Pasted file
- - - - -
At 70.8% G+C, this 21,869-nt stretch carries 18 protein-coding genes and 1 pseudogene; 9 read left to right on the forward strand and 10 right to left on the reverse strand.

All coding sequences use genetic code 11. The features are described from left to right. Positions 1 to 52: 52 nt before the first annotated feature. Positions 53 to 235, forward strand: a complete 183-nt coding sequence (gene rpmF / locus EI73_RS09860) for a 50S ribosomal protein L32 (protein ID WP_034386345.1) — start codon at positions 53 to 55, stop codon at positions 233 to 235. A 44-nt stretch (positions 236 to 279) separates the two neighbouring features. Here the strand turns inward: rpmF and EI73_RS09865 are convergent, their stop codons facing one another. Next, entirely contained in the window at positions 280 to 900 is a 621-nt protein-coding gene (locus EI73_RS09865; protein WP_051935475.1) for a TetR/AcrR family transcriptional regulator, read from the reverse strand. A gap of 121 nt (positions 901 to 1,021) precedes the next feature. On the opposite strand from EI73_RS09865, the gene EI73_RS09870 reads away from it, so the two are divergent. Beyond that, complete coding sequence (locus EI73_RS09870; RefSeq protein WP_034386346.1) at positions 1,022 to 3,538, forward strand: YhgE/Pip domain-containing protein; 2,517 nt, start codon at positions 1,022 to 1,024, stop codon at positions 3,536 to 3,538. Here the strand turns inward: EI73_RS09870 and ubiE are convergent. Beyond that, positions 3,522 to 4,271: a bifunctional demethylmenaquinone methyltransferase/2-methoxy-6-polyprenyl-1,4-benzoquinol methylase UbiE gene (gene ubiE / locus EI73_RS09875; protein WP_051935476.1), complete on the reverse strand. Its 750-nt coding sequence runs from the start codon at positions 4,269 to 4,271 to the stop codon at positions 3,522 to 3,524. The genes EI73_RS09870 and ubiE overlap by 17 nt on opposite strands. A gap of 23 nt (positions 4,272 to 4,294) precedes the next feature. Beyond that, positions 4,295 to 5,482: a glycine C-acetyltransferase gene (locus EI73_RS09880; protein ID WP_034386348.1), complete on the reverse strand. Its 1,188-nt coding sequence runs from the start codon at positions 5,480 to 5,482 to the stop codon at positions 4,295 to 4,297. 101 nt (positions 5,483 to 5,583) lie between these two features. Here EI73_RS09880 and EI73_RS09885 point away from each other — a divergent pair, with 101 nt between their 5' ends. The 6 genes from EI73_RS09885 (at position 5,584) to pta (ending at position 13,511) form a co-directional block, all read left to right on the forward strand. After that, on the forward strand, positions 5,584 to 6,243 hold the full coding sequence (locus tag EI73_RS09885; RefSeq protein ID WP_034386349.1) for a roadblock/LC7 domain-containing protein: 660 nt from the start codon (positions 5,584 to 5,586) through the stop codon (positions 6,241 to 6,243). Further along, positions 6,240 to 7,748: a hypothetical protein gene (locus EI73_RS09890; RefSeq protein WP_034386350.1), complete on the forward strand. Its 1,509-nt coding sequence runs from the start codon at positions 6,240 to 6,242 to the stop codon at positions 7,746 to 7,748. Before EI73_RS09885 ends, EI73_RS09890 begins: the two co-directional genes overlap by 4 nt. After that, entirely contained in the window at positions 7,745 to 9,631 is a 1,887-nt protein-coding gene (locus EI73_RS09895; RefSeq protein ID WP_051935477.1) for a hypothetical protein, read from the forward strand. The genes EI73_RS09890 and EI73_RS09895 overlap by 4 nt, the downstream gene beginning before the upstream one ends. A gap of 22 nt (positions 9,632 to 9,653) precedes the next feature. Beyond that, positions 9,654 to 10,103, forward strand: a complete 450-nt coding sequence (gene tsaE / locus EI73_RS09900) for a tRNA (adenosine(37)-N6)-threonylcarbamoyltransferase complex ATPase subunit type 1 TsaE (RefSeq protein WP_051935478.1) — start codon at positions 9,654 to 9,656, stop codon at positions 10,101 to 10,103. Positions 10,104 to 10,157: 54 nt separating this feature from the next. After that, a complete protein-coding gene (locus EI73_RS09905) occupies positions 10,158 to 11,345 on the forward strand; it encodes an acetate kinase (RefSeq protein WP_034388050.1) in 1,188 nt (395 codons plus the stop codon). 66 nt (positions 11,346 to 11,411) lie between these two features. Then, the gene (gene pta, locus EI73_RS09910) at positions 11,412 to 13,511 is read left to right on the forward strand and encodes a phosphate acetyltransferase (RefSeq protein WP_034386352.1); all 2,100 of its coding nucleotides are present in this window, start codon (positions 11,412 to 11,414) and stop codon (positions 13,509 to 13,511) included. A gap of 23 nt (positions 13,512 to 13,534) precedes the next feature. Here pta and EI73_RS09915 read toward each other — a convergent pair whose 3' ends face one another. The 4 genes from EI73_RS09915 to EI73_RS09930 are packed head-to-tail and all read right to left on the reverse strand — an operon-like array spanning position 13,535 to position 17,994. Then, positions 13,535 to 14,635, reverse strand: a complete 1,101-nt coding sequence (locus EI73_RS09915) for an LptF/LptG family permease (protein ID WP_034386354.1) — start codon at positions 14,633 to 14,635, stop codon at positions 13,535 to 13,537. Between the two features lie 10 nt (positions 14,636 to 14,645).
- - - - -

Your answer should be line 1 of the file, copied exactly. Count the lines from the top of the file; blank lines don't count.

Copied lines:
At 70.8% G+C, this 21,869-nt stretch carries 18 protein-coding genes and 1 pseudogene; 9 read left to right on the forward strand and 10 right to left on the reverse strand.